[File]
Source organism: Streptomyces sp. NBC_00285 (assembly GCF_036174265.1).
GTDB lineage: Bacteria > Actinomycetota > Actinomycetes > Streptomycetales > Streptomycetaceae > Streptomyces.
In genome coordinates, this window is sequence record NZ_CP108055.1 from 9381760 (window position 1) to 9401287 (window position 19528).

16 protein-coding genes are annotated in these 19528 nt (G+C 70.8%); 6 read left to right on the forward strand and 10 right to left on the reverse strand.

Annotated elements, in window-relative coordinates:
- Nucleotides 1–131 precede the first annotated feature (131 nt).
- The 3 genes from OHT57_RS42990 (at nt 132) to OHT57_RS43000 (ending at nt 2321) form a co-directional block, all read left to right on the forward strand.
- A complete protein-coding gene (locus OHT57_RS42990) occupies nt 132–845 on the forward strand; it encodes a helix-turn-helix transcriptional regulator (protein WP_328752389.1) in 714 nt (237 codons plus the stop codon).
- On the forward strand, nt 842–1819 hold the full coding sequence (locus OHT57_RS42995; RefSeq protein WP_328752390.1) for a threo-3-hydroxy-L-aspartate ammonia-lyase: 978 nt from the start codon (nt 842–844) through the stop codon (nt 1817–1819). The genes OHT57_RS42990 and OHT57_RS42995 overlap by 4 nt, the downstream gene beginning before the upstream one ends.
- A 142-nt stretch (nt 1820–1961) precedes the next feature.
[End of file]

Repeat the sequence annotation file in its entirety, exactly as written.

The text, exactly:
Source organism: Streptomyces sp. NBC_00285 (assembly GCF_036174265.1).
GTDB lineage: Bacteria > Actinomycetota > Actinomycetes > Streptomycetales > Streptomycetaceae > Streptomyces.
In genome coordinates, this window is sequence record NZ_CP108055.1 from 9381760 (window position 1) to 9401287 (window position 19528).

16 protein-coding genes are annotated in these 19528 nt (G+C 70.8%); 6 read left to right on the forward strand and 10 right to left on the reverse strand.

Annotated elements, in window-relative coordinates:
- Nucleotides 1–131 precede the first annotated feature (131 nt).
- The 3 genes from OHT57_RS42990 (at nt 132) to OHT57_RS43000 (ending at nt 2321) form a co-directional block, all read left to right on the forward strand.
- A complete protein-coding gene (locus OHT57_RS42990) occupies nt 132–845 on the forward strand; it encodes a helix-turn-helix transcriptional regulator (protein WP_328752389.1) in 714 nt (237 codons plus the stop codon).
- On the forward strand, nt 842–1819 hold the full coding sequence (locus OHT57_RS42995; RefSeq protein WP_328752390.1) for a threo-3-hydroxy-L-aspartate ammonia-lyase: 978 nt from the start codon (nt 842–844) through the stop codon (nt 1817–1819). The genes OHT57_RS42990 and OHT57_RS42995 overlap by 4 nt, the downstream gene beginning before the upstream one ends.
- A 142-nt stretch (nt 1820–1961) precedes the next feature.